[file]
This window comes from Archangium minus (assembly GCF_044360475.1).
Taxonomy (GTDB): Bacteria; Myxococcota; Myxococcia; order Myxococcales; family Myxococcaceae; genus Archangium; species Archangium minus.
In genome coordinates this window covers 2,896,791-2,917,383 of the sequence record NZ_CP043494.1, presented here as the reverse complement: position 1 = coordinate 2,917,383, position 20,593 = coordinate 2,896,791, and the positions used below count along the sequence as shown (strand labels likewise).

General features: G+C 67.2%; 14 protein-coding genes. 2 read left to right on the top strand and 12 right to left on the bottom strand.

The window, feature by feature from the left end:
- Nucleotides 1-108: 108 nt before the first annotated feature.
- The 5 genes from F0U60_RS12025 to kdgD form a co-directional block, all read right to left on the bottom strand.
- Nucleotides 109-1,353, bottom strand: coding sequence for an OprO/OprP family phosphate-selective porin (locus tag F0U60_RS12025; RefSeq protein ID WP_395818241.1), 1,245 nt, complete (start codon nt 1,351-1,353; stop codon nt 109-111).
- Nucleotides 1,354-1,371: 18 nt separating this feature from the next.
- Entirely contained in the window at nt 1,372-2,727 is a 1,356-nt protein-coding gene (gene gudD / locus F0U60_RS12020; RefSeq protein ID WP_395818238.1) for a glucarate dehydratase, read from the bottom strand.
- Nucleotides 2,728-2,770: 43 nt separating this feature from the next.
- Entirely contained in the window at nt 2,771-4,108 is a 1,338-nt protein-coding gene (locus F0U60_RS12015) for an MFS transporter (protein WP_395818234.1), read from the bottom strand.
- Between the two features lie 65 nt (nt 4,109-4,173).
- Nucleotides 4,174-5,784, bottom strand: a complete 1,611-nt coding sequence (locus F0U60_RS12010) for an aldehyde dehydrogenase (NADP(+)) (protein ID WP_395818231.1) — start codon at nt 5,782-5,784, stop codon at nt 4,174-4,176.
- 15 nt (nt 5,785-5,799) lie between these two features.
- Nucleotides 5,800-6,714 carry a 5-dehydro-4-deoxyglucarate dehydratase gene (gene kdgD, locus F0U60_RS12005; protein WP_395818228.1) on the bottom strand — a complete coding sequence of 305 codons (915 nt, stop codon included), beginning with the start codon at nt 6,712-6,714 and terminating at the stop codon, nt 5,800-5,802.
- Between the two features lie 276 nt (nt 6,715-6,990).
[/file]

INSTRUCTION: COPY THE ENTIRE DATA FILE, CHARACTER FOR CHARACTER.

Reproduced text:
This window comes from Archangium minus (assembly GCF_044360475.1).
Taxonomy (GTDB): Bacteria; Myxococcota; Myxococcia; order Myxococcales; family Myxococcaceae; genus Archangium; species Archangium minus.
In genome coordinates this window covers 2,896,791-2,917,383 of the sequence record NZ_CP043494.1, presented here as the reverse complement: position 1 = coordinate 2,917,383, position 20,593 = coordinate 2,896,791, and the positions used below count along the sequence as shown (strand labels likewise).

General features: G+C 67.2%; 14 protein-coding genes. 2 read left to right on the top strand and 12 right to left on the bottom strand.

The window, feature by feature from the left end:
- Nucleotides 1-108: 108 nt before the first annotated feature.
- The 5 genes from F0U60_RS12025 to kdgD form a co-directional block, all read right to left on the bottom strand.
- Nucleotides 109-1,353, bottom strand: coding sequence for an OprO/OprP family phosphate-selective porin (locus tag F0U60_RS12025; RefSeq protein ID WP_395818241.1), 1,245 nt, complete (start codon nt 1,351-1,353; stop codon nt 109-111).
- Nucleotides 1,354-1,371: 18 nt separating this feature from the next.
- Entirely contained in the window at nt 1,372-2,727 is a 1,356-nt protein-coding gene (gene gudD / locus F0U60_RS12020; RefSeq protein ID WP_395818238.1) for a glucarate dehydratase, read from the bottom strand.
- Nucleotides 2,728-2,770: 43 nt separating this feature from the next.
- Entirely contained in the window at nt 2,771-4,108 is a 1,338-nt protein-coding gene (locus F0U60_RS12015) for an MFS transporter (protein WP_395818234.1), read from the bottom strand.
- Between the two features lie 65 nt (nt 4,109-4,173).
- Nucleotides 4,174-5,784, bottom strand: a complete 1,611-nt coding sequence (locus F0U60_RS12010) for an aldehyde dehydrogenase (NADP(+)) (protein ID WP_395818231.1) — start codon at nt 5,782-5,784, stop codon at nt 4,174-4,176.
- 15 nt (nt 5,785-5,799) lie between these two features.
- Nucleotides 5,800-6,714 carry a 5-dehydro-4-deoxyglucarate dehydratase gene (gene kdgD, locus F0U60_RS12005; protein WP_395818228.1) on the bottom strand — a complete coding sequence of 305 codons (915 nt, stop codon included), beginning with the start codon at nt 6,712-6,714 and terminating at the stop codon, nt 5,800-5,802.
- Between the two features lie 276 nt (nt 6,715-6,990).